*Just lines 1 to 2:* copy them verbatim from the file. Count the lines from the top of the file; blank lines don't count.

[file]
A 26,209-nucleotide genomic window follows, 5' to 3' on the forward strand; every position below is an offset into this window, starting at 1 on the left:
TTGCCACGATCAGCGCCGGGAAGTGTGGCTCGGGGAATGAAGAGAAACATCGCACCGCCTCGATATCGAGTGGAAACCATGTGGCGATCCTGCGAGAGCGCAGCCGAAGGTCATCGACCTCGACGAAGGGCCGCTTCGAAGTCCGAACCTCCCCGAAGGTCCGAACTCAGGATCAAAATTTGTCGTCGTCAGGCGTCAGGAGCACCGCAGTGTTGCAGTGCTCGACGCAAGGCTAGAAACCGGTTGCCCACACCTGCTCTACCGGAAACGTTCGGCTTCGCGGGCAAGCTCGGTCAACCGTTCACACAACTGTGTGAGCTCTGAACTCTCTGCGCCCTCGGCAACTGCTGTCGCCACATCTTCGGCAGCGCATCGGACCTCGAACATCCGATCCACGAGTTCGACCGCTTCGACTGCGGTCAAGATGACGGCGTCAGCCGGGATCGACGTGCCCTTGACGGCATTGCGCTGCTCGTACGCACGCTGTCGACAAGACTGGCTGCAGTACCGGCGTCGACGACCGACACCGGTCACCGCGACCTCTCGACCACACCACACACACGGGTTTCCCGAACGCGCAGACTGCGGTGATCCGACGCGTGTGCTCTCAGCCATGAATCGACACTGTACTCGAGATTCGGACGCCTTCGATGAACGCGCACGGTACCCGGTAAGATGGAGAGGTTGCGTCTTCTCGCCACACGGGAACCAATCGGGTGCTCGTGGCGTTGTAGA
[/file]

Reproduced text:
A 26,209-nucleotide genomic window follows, 5' to 3' on the forward strand; every position below is an offset into this window, starting at 1 on the left:
TTGCCACGATCAGCGCCGGGAAGTGTGGCTCGGGGAATGAAGAGAAACATCGCACCGCCTCGATATCGAGTGGAAACCATGTGGCGATCCTGCGAGAGCGCAGCCGAAGGTCATCGACCTCGACGAAGGGCCGCTTCGAAGTCCGAACCTCCCCGAAGGTCCGAACTCAGGATCAAAATTTGTCGTCGTCAGGCGTCAGGAGCACCGCAGTGTTGCAGTGCTCGACGCAAGGCTAGAAACCGGTTGCCCACACCTGCTCTACCGGAAACGTTCGGCTTCGCGGGCAAGCTCGGTCAACCGTTCACACAACTGTGTGAGCTCTGAACTCTCTGCGCCCTCGGCAACTGCTGTCGCCACATCTTCGGCAGCGCATCGGACCTCGAACATCCGATCCACGAGTTCGACCGCTTCGACTGCGGTCAAGATGACGGCGTCAGCCGGGATCGACGTGCCCTTGACGGCATTGCGCTGCTCGTACGCACGCTGTCGACAAGACTGGCTGCAGTACCGGCGTCGACGACCGACACCGGTCACCGCGACCTCTCGACCACACCACACACACGGGTTTCCCGAACGCGCAGACTGCGGTGATCCGACGCGTGTGCTCTCAGCCATGAATCGACACTGTACTCGAGATTCGGACGCCTTCGATGAACGCGCACGGTACCCGGTAAGATGGAGAGGTTGCGTCTTCTCGCCACACGGGAACCAATCGGGTGCTCGTGGCGTTGTAGA